National Brain Tumor Society Responds to Results of Avastin Clinical Trials
Beginning in May of 2009, drug maker Genentech received accelerated approval from the U.S. Food and Drug Administration (FDA) to market Avastin (bevacizumab) for the treatment of recurrent glioblastoma multiforme (GBM). National Brain Tumor Society has since followed the progress of Genentech’s required post-market study of Avastin called AVAglio, and has also sought input from the brain tumor community about the role Avastin has played as one of only four approved brain cancer drugs.
National Brain Tumor Society is deeply disappointed in the recently announced results of the AVAglio clinical trial. This trial revealed that Avastin (in combination with standard of care treatments) did not significantly prolong the lives of newly diagnosed GBM patients.
We are equally concerned with additional findings from a large, National Cancer Institute (NCI)-supported clinical trial conducted by the Radiation Therapy Oncology Group (RTOG). Similar to the AVAglio trial, the RTOG study did not show statistically significant increases in overall survival for newly diagnosed GBM patients taking Avastin in combination with standard of care treatments. Data from the AVAglio and RTOG studies collectively have provided mixed results on issues such as progression-free survival (i.e. a measure of tumor growth in response to a therapy) and quality of life, which will require careful and further analysis to better understand their full meaning in terms of patient care.
Avastin is an important part of the current limited treatment landscape for many brain cancer patients. National Brain Tumor Society understands that Avastin has helped some brain cancer patients have a higher quality of life in their last months, and as such we think it is important that it remains an available treatment option for patients and doctors.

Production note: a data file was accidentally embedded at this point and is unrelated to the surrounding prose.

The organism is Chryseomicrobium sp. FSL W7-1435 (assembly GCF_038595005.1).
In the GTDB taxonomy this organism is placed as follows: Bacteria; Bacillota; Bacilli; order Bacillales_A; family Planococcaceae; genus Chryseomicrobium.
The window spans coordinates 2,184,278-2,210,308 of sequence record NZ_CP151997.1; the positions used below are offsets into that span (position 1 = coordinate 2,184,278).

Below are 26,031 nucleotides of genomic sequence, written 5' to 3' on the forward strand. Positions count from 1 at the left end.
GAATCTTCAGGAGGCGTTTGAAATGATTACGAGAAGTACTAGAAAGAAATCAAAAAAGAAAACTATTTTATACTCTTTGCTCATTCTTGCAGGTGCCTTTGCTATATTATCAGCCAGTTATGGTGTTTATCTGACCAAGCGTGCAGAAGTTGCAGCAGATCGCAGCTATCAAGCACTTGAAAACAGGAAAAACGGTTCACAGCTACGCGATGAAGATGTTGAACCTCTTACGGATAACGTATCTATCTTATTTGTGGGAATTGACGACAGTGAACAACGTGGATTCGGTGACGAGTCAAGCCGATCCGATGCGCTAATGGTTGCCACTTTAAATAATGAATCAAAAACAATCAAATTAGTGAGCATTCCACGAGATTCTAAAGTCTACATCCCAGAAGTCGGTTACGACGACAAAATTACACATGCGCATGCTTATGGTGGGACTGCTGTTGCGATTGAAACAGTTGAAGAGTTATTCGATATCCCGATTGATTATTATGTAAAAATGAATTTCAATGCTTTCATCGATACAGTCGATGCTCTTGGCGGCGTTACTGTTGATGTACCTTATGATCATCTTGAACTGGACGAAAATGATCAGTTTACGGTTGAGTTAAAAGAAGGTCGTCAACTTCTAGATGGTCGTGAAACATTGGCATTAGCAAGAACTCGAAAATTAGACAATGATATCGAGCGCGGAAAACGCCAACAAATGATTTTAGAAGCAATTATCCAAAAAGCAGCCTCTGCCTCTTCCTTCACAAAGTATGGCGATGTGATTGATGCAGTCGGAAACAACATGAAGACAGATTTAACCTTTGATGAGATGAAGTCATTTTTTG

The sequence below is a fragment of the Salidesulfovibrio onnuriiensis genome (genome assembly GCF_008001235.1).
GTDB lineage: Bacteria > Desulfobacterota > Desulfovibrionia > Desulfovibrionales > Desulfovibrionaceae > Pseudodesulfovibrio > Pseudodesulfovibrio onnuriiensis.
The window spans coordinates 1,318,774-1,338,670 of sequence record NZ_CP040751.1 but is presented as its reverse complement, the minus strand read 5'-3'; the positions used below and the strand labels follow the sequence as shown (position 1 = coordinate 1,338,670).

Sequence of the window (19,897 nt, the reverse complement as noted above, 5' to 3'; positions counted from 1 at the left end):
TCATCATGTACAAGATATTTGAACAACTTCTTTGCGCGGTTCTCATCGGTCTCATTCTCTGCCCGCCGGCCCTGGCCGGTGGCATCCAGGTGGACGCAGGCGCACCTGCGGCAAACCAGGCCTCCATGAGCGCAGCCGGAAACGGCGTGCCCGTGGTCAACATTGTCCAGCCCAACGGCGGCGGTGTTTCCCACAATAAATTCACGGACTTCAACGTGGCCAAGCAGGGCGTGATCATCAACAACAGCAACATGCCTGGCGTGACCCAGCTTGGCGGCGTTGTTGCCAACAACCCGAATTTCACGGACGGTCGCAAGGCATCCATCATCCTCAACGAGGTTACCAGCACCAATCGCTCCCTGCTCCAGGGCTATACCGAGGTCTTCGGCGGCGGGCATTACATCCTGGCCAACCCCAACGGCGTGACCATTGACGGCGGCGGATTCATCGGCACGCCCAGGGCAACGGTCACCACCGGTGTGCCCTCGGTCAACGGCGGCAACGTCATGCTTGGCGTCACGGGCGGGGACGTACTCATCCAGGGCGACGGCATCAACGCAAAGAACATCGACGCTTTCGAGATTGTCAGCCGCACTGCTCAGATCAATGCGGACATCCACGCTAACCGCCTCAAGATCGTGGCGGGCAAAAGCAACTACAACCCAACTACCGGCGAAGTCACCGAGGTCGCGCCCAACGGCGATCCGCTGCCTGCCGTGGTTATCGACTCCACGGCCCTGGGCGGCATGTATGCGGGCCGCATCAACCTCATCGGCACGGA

While we had hoped to see positive overall survival figures, the gold standard of measurement for oncology drugs, further analysis of the recently concluded trials, as well as an anticipated FDA reaction, will necessitate larger discussions about Avastin’s role as a brain cancer treatment. Most important for patients, Avastin is still approved as a treatment for recurrent GBM.
The discouraging results from the AVAglio and RTOG studies underscore the critical importance of advancing research for the discovery of new, more durable therapies, while advocating for the continued availability of all treatment options for brain tumor patients.
Going forward, the National Brain Tumor Society will work with our medical and scientific advisors to bring clarity to the issue of how Avastin and other targeted therapies fit into the current brain tumor treatment standard. Additionally, we are steadfastly determined to support the development of new therapeutic approaches through our integrated research and public policy programs.
Brain cancer is one of the most deadly and complex forms of all cancers. There are no known causes, no prevention methods, and few treatment options. National Brain Tumor Society is fiercely committed to continuing the fight to find effective, durable treatments and one day a cure.
For more information, please refer to our Avastin FAQ document.